My mother was a brilliant thing.
She was good at that.

You hold me in your arms.
How strange that you're so tender!
Child-woman that I am,
you think that you can mend her.

As for the arm,
unfortunately it grew.
Though mother said a withered arm
would put me in Who's Who.

For years she has described it.
She sang it like a hymn.
By then she loved the shrunken thing,
my little withered limb.

My father's cells clicked each night,
intent on making money.
And as for my cells, they brooded,
little queens, on honey.

Oh boys too, as a matter of fact,
and cigarettes and cars.
Mother frowned at my wasted life.
My father smoked cigars.

My cheeks blossomed with maggots.
I picked at them like pearls.
I covered them with pancake.
I wound my hair in curls.

My father didn't know me
but you kiss me in my fever.
My mother knew me twice
and then I had to leave her.

But those are just two stories
and I have more to tell
from the outhouse, the greenhouse
where you draw me out of hell.

Father, I am thirty-six,
yet I lie here in your crib.
I'm getting born again, Adam,
as you prod me with your rib.




WOMAN WITH GIRDLE

Your midriff sags toward your knees;
your breast lie down in air,
their nipples as uninvolved
as warm starfish.
You stand in your elastic case,
still not giving up the new-born
and the old-born cycle.
Moving, you roll down the garment,
down that pink snapper and hoarder,
as your belly, soft as pudding,
slops into the empty space;
down, over the surgeon's careful mark,
down over hips, those head cushions
and mouth cushions,
slow motion like a rolling pin,
over crisp hairs, that amazing field
that hides your genius from your patron;
over thighs, thick as young pigs,
over knees like saucers,
over calves, polished as leather,
down toward the feet.
You pause for a moment,
tying your ankles into knots.
Now you rise,
a city from the sea,
born long before Alexandria was,
straighway from God you have come
into your redeeming skin.




from EIGHTEEN DAYS WITHOUT YOU

As we kissed good-bye
you made a little frown.
Now Christ's lights are
twinkling all over town.
The cornstalks are broken
in the field, broken and brown.
The pond at the year's end
turns her gray eyelid down.
Christ's lights are
twinkling all over town.

A cat-green ice spreads
out over the front lawn.
The hemlocks are the only
young thing left. You are gone.
I hibernated under the covers
last night, not sleeping until dawn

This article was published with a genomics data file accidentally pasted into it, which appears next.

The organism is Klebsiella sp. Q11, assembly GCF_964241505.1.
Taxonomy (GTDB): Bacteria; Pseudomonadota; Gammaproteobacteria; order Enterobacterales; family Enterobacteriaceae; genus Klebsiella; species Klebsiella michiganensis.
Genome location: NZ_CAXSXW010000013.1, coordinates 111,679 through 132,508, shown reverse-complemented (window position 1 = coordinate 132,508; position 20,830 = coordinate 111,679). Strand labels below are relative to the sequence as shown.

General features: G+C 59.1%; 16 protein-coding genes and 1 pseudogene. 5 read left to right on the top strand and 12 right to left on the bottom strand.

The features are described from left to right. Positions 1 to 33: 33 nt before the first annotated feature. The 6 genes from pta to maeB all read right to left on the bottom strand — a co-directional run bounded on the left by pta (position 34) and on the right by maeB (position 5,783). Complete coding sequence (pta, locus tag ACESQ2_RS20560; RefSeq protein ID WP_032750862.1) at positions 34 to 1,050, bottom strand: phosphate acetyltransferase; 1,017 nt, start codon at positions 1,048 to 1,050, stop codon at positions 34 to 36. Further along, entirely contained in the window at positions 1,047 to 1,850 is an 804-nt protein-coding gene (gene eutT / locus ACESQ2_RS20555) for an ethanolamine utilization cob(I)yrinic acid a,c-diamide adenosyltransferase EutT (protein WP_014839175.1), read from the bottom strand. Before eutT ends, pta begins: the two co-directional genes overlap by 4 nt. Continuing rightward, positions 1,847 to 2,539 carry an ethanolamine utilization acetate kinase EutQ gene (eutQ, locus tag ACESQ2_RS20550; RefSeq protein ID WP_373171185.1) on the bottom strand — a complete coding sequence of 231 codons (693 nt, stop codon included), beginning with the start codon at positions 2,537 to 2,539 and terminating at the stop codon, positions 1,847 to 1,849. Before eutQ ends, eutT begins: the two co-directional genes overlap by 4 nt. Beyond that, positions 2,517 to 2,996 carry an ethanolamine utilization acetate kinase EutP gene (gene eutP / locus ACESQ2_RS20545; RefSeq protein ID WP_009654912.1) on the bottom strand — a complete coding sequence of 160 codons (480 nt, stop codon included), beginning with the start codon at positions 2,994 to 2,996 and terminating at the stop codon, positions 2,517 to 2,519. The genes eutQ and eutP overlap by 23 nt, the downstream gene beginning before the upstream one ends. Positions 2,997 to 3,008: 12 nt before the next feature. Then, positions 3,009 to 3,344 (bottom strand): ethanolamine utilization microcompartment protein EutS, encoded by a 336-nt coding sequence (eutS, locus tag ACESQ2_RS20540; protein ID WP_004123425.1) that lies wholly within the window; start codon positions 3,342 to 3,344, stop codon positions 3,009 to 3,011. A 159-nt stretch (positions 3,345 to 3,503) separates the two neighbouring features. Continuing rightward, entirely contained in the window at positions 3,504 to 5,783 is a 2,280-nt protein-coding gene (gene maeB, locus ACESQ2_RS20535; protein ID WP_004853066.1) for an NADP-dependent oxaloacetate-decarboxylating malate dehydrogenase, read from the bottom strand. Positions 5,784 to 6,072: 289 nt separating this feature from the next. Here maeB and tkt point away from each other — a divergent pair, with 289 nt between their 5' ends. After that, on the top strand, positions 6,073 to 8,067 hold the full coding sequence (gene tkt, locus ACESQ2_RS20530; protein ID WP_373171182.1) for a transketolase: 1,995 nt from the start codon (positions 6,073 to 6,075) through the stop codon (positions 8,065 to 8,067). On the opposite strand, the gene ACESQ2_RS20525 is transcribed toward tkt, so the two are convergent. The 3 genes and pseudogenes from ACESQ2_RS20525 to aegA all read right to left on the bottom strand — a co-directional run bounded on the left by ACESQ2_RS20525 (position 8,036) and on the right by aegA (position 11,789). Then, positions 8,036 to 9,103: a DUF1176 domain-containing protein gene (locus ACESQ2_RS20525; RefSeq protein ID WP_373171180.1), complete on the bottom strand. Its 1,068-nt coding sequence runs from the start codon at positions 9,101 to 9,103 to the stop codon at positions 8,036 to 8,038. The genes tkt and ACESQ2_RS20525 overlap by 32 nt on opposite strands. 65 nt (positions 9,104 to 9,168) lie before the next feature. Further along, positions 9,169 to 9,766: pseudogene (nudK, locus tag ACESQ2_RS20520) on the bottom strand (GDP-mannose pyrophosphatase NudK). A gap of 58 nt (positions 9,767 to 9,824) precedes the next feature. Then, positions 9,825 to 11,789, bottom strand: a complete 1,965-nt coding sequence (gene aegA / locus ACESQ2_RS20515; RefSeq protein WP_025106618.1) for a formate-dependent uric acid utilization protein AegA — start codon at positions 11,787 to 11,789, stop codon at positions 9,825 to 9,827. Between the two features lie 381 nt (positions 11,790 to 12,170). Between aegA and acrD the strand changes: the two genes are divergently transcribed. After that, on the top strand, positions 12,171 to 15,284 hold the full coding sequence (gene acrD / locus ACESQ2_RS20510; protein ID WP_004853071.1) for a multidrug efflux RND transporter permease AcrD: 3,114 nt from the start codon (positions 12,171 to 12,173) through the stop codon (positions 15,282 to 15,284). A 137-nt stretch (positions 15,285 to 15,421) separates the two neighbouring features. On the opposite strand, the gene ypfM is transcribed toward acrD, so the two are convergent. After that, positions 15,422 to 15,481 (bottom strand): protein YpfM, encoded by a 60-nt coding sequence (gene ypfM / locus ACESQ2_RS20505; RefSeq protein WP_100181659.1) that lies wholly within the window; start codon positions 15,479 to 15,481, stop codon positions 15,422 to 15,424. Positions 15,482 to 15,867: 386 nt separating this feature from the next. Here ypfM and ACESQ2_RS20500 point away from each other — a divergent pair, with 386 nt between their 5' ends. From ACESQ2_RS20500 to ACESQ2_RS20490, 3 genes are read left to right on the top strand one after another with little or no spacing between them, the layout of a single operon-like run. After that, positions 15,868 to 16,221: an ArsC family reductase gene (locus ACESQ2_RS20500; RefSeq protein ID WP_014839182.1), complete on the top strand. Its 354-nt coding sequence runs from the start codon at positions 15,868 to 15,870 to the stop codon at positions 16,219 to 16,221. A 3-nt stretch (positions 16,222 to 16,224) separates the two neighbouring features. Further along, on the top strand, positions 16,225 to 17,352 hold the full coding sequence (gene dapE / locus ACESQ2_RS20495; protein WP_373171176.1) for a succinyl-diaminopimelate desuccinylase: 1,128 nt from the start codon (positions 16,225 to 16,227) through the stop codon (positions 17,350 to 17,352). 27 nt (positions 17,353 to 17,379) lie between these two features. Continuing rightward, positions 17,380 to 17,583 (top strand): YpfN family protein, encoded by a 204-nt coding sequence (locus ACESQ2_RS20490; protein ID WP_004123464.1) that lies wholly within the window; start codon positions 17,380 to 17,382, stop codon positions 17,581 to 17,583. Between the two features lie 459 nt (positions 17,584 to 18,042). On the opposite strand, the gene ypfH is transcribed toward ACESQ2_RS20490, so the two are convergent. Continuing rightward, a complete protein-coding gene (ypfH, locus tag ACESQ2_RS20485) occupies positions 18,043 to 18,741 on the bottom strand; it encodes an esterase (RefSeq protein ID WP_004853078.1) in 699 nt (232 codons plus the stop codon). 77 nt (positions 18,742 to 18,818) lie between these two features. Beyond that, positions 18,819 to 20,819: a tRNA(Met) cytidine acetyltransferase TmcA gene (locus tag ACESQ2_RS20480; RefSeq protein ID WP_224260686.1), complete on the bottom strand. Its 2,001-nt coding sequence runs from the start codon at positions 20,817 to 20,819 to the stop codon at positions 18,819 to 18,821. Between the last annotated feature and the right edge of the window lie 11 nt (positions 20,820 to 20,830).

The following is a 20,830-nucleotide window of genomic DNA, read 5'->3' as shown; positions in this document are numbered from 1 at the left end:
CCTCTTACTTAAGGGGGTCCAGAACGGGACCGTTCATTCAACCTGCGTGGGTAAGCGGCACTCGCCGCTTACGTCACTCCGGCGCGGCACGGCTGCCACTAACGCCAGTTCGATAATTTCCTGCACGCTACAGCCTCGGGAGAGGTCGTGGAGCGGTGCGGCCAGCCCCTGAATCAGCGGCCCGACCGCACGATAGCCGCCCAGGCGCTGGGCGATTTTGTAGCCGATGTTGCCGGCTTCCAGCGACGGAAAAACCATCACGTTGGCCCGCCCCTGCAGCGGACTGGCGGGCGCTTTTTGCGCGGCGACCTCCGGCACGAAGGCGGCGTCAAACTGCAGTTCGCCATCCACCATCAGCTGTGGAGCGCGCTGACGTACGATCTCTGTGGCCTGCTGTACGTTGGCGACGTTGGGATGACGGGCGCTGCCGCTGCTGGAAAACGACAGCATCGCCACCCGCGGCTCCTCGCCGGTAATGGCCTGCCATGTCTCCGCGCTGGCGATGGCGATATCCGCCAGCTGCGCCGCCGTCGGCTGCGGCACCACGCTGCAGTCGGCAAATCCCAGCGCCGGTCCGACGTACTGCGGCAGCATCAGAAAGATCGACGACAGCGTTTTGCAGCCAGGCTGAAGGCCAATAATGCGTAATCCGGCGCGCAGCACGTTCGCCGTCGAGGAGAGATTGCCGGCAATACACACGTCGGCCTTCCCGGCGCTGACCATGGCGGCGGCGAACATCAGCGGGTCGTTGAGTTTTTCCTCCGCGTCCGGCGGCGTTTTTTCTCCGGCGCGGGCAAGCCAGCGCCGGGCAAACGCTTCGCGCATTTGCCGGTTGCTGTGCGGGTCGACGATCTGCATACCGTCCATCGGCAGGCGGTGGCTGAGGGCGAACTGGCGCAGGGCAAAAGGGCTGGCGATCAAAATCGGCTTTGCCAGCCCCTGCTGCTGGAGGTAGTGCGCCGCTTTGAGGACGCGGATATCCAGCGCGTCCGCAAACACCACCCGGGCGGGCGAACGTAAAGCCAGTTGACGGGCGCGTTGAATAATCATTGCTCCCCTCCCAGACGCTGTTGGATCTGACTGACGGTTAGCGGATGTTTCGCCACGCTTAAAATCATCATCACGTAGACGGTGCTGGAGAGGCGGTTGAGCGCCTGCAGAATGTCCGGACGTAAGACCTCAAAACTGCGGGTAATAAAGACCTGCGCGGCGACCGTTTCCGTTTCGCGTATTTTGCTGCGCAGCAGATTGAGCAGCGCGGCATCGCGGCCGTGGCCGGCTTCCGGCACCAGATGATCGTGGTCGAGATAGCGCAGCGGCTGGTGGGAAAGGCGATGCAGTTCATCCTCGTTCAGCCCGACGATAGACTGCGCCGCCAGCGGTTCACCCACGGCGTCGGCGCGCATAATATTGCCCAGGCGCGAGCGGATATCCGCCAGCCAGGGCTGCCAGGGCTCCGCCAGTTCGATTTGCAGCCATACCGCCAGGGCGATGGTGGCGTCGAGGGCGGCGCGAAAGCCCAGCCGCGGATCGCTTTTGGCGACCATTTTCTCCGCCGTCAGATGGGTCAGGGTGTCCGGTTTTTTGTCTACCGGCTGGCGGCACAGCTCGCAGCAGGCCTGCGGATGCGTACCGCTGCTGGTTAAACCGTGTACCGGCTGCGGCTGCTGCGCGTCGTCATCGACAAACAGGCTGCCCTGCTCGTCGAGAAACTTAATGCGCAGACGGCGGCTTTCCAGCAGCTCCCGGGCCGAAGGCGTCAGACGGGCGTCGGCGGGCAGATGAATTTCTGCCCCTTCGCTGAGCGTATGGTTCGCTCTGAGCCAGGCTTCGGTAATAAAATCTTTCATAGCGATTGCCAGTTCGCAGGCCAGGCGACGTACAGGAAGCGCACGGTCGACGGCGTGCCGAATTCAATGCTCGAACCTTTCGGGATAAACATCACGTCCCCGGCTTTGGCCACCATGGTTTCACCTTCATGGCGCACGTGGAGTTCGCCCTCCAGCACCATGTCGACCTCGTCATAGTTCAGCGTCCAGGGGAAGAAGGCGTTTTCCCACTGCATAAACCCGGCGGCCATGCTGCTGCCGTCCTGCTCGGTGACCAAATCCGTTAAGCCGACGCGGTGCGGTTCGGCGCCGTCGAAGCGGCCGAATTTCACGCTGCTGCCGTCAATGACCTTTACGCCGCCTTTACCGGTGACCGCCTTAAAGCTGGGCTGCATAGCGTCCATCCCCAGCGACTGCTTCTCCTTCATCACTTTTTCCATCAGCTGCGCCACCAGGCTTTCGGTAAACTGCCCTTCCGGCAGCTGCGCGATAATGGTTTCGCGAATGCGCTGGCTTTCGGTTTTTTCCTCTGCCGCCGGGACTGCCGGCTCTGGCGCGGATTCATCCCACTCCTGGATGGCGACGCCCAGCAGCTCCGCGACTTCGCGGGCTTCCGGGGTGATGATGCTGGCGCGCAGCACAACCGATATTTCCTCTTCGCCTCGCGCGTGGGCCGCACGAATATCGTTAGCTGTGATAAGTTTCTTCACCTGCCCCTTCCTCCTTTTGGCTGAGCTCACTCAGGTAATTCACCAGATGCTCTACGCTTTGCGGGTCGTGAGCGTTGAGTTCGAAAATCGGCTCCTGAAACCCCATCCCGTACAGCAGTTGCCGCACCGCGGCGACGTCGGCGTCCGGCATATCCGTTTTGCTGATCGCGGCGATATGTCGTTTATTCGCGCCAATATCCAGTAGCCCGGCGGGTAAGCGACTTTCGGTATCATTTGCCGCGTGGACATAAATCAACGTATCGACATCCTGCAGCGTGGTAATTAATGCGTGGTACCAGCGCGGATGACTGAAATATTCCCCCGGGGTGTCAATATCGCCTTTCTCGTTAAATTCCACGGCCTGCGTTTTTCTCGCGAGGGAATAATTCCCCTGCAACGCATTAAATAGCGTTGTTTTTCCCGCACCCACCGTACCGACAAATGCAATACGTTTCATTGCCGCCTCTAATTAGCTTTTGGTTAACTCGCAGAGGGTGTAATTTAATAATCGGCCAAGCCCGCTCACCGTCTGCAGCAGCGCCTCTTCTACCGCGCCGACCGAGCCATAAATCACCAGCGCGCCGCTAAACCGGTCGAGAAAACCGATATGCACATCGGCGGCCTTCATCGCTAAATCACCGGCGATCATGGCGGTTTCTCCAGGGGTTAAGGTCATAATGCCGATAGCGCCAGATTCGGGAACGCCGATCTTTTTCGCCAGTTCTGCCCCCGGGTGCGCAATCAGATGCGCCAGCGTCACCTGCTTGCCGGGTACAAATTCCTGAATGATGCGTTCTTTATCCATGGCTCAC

came up like twilight and the oak leaves
whispered like money, those hangers on.
The hemlocks are the only
young thing left. You are gone.




FROM THE GARDEN

Come, my beloved,
consider the lilies.
We are of little faith.
We talk too much.
Put your mouthful of words away
and come with me to watch
the lilies open in such a field,
growing there like yachts,
slowly steering their petals
without nurses or clocks.
Let us consider the view:
a house where white clouds
decorate the muddy halls.
Oh, put away your good words
and your bad words. Spit out
your words like stones!
Come here! Come here!
Come eat my pleasant fruits.




MUSIC SWIMS BACK TO ME

Wait Mister. Which way is home?
They turned the light out
and the dark is moving in the corner.
There are no sign posts in this room,
four ladies, over eighty,
in diapers every one of them.
La la la, Oh music swims back to me
and I can feel the tune they played
the night they left me
in this private institution on a hill.

Imagine it. A radio playing
and everyone here was crazy.
I liked it and danced in a circle.
Music pours over the sense
and in a funny way
music sees more than I.
I mean it remembers better;
remembers the first night here.
It was the strangled cold of November;
even the stars were strapped in the sky
and that moon too bright
forking through the bars to stick me
with a singing in the head.
I have forgotten all the rest.

They lock me in this chair at eight a.m.
and there are no signs to tell the way,
just the radio beating to itself
and the song that remembers
more than I. Oh, la la la,
this music swims back to me.
The night I came I danced a circle
and was not afraid.
Mister?




THE SUN

I have heard of fish
coming up for the sun
who stayed forever,
shoulder to shoulder,
avenues of fish that never got back,
all their proud spots and solitudes
sucked out of them.

I think of flies
who come from their foul caves
out into the arena.
They are transparent at first.
Then they are blue with copper wings.
They glitter on the foreheads of men.
Neither bird nor acrobat
they will dry out like small black shoes.

I am an identical being.
Diseased by the cold and the smell of the house
I undress under the burning sun.
My skin flattens out like sea water.
O yellow eye,
let me be sick with your heat,
let me be feverish and frowning.
Now I am utterly given.
I am your daughter, your sweet-meat,
your priest, your mouth and your bird
and I will tell them all stories of you
until I am laid away forever,
a thin gray banner.